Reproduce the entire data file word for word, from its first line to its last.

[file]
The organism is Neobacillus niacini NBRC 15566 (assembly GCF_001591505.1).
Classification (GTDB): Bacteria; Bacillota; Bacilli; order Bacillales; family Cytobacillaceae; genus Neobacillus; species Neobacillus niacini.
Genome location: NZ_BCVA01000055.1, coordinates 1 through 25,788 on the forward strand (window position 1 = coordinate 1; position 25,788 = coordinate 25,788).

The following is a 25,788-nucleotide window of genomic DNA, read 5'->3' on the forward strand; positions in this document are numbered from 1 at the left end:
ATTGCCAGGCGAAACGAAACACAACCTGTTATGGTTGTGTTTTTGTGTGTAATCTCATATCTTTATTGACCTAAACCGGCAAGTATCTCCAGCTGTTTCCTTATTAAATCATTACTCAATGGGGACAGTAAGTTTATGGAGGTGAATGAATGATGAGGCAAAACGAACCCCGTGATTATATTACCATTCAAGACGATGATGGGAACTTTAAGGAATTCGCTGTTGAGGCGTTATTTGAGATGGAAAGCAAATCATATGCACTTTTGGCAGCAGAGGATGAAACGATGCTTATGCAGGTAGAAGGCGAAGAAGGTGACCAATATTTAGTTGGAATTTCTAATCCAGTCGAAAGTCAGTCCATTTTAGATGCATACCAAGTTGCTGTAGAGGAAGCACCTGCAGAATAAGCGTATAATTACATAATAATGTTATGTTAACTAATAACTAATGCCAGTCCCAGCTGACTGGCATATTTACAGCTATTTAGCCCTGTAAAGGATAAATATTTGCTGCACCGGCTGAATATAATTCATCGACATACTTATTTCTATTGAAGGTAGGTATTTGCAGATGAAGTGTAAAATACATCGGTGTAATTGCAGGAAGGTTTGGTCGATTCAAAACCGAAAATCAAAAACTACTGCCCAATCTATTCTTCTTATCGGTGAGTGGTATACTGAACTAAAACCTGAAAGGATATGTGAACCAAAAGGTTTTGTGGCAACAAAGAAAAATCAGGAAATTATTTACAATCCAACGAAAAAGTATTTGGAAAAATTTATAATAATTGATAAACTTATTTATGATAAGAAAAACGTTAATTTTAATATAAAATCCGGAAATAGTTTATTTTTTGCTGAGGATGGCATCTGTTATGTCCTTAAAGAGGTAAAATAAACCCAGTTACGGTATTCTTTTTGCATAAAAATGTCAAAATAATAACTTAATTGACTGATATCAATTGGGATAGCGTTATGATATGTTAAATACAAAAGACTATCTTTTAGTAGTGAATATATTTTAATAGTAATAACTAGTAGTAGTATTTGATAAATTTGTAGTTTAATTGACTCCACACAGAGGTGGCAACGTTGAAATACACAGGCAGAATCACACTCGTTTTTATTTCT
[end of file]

The organism is Neobacillus niacini NBRC 15566 (assembly GCF_001591505.1).
Classification (GTDB): Bacteria; Bacillota; Bacilli; order Bacillales; family Cytobacillaceae; genus Neobacillus; species Neobacillus niacini.
Genome location: NZ_BCVA01000055.1, coordinates 1 through 25,788 on the forward strand (window position 1 = coordinate 1; position 25,788 = coordinate 25,788).

The following is a 25,788-nucleotide window of genomic DNA, read 5'->3' on the forward strand; positions in this document are numbered from 1 at the left end:
ATTGCCAGGCGAAACGAAACACAACCTGTTATGGTTGTGTTTTTGTGTGTAATCTCATATCTTTATTGACCTAAACCGGCAAGTATCTCCAGCTGTTTCCTTATTAAATCATTACTCAATGGGGACAGTAAGTTTATGGAGGTGAATGAATGATGAGGCAAAACGAACCCCGTGATTATATTACCATTCAAGACGATGATGGGAACTTTAAGGAATTCGCTGTTGAGGCGTTATTTGAGATGGAAAGCAAATCATATGCACTTTTGGCAGCAGAGGATGAAACGATGCTTATGCAGGTAGAAGGCGAAGAAGGTGACCAATATTTAGTTGGAATTTCTAATCCAGTCGAAAGTCAGTCCATTTTAGATGCATACCAAGTTGCTGTAGAGGAAGCACCTGCAGAATAAGCGTATAATTACATAATAATGTTATGTTAACTAATAACTAATGCCAGTCCCAGCTGACTGGCATATTTACAGCTATTTAGCCCTGTAAAGGATAAATATTTGCTGCACCGGCTGAATATAATTCATCGACATACTTATTTCTATTGAAGGTAGGTATTTGCAGATGAAGTGTAAAATACATCGGTGTAATTGCAGGAAGGTTTGGTCGATTCAAAACCGAAAATCAAAAACTACTGCCCAATCTATTCTTCTTATCGGTGAGTGGTATACTGAACTAAAACCTGAAAGGATATGTGAACCAAAAGGTTTTGTGGCAACAAAGAAAAATCAGGAAATTATTTACAATCCAACGAAAAAGTATTTGGAAAAATTTATAATAATTGATAAACTTATTTATGATAAGAAAAACGTTAATTTTAATATAAAATCCGGAAATAGTTTATTTTTTGCTGAGGATGGCATCTGTTATGTCCTTAAAGAGGTAAAATAAACCCAGTTACGGTATTCTTTTTGCATAAAAATGTCAAAATAATAACTTAATTGACTGATATCAATTGGGATAGCGTTATGATATGTTAAATACAAAAGACTATCTTTTAGTAGTGAATATATTTTAATAGTAATAACTAGTAGTAGTATTTGATAAATTTGTAGTTTAATTGACTCCACACAGAGGTGGCAACGTTGAAATACACAGGCAGAATCACACTCGTTTTTATTTCT